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From the dawn of mainframes through today, women have designed and developed programming languages that have had significant, lasting impact on software development
Software development has a well-known reputation for being a male-dominated world. But, despite this, women have made many important and lasting contributions to programming throughout the decades. One area, in particular, where many women have left a mark is in the development of programming languages. Numerous pioneering women have designed and developed the languages programmers use to give computers instructions, starting in the days of mainframes and machine code, through assemblers and into higher level modern day languages. Use the arrows above to read the stories behind 9 programming languages that have had a significant impact over the years and the women who created them.
Creator: Kathleen Booth
Backstory: In early days of computer programming, programs had to be written directly in machine code, a series of 0s and 1s that the computer would interpret and act upon. Assembly language was developed to make computer programming easier and more reliable by letting programmers write machine instructions in mnemonic form that an assembler would translate into machine code. One of the very first assembly languages was created by by Kathleen Booth who was working at Birkbeck College in the U.K. The language was written for the ARC (Automatic Relay Calculator) computer, which Booth also helped to design and build.
Creator: Kateryna Yushchenko
Backstory: The first programmable computer in Europe, known as MESM, was created by the Soviet Union in 1950. One of the scientists tasked with operating it at the Kiev Institute of Mathematics of the Ukrainian SSR Academy of Sciences was Kateryna Yushchenko, the first woman in that country to be awarded Doctor of Physical and Mathematical Sciences in programming. Due to the difficulties programming MESM using machine code, Yushchenko and others saw the need for a higher level programming language to make the task simpler. In 1955 Yushchenko created the Address programming language, which was the first to support indirect addressing and predated many well-known higher level languages developed in the west, such as COBOL. The Address language was widely used in the Soviet Union for more than 20 years.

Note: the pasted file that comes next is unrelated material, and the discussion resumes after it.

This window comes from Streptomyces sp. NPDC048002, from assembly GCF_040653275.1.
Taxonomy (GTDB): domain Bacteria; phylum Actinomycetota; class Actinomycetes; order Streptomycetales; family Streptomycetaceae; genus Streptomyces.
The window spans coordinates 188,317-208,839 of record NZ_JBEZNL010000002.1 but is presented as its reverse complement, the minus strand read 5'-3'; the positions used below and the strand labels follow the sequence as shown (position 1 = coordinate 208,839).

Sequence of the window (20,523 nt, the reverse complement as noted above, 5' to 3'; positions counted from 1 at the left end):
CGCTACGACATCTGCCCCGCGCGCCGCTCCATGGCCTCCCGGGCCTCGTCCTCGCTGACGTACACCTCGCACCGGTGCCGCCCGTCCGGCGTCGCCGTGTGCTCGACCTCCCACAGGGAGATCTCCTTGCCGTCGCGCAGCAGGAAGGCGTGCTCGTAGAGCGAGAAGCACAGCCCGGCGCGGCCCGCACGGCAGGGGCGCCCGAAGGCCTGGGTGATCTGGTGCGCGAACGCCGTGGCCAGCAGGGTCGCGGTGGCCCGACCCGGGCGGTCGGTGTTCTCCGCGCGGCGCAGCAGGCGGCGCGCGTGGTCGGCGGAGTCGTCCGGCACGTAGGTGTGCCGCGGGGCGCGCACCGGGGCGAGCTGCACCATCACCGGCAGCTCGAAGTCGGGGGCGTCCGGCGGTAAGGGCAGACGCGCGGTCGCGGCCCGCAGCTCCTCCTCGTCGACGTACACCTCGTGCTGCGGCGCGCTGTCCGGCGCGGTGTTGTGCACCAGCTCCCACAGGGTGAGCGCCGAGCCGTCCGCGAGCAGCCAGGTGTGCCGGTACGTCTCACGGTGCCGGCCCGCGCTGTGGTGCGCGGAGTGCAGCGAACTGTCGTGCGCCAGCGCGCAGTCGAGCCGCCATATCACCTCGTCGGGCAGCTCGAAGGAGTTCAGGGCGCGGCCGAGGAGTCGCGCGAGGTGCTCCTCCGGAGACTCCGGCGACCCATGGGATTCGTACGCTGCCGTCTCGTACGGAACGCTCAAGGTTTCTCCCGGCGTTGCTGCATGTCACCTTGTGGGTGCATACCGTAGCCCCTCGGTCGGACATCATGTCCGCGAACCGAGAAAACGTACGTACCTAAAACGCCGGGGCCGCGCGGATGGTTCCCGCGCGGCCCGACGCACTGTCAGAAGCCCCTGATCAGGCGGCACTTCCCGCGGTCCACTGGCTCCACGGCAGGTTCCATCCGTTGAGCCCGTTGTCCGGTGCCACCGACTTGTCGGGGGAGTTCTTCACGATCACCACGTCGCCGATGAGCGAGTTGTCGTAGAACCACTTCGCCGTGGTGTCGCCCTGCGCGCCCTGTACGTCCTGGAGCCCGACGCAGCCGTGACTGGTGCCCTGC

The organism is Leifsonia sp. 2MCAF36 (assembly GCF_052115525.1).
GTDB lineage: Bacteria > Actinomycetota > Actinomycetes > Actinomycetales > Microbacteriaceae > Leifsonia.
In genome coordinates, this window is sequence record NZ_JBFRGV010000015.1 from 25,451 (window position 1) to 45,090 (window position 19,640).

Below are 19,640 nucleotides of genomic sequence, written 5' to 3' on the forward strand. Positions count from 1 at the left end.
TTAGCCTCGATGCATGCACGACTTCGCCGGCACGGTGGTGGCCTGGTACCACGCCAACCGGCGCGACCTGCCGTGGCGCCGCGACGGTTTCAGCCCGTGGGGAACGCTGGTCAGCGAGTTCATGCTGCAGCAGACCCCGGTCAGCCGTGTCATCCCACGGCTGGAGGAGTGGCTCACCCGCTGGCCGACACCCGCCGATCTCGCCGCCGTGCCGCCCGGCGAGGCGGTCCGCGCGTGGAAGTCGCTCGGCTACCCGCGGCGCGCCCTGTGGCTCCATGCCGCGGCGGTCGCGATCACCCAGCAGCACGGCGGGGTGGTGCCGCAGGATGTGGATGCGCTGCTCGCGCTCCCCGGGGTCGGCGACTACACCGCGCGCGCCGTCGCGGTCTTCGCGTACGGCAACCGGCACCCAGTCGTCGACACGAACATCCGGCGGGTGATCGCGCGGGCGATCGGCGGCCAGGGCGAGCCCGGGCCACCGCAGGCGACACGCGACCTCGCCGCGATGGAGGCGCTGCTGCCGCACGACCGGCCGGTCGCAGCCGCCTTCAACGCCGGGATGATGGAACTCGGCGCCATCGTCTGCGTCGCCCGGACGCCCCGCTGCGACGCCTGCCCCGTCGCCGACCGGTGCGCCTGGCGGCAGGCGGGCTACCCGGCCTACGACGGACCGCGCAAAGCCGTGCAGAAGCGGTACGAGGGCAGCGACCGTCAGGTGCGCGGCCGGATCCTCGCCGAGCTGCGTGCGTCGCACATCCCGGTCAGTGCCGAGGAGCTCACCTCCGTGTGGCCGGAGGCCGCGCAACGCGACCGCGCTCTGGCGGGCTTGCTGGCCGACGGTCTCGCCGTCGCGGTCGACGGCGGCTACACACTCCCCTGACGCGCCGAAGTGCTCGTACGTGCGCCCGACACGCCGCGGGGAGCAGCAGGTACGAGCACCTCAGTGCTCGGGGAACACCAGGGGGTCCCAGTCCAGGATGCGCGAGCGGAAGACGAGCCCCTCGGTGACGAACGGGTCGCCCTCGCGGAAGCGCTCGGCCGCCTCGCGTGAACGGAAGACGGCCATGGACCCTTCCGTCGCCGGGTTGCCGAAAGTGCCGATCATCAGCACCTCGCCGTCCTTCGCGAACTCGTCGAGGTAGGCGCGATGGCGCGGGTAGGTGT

Creators: Grace Hopper, along with other members of the Conference on Data Systems Languages Records
Backstory: COBOL, the Common Business-Oriented Language, was born out of a need by both the U.S. government and businesses for a data processing programming language that could run on different computers, and by non-technical people. One of the key technical advisors to the committee tasked with the creation of this new language was the U.S. Navy’s Grace Hopper. Earlier in the decade Hopper, while working on the UNIVAC system, had created the first compiler, known as A-0, and a number of other early high-level programming languages, such as ARITH-MATIC and B-0, also known as FLOW-MATIC. FLOW-MATIC, created in 1955, was a language for business applications that used English keywords. COBOL was ultimately based heavily on FLOW-MATIC when it was designed in 1959 and first released the following year, which is why Hopper is considered the mother of COBOL.
Creator: Jean Sammet
Backstory: FORTRAN was developed by IBM in the 1950s mainly for mathematical computation and scientific computing. In 1961, IBM hired mathematician Jean Sammet who had previously worked in scientific programming at Sperry Gyroscope and Sylvania and was, along with Grace Hopper, part of the group that developed COBOL. At IBM in 1962, Sammet developed the programming language FORMAC (FORmula MAnipulation Compiler), an extension of FORTRAN that was able to perform algebraic manipulations. FORMAC became the first widely used language for doing symbolic mathematical computations.
Creators: Cynthia Solomon, along with Daniel G. Bobrow, Wally Feurzeig, and Seymour Papert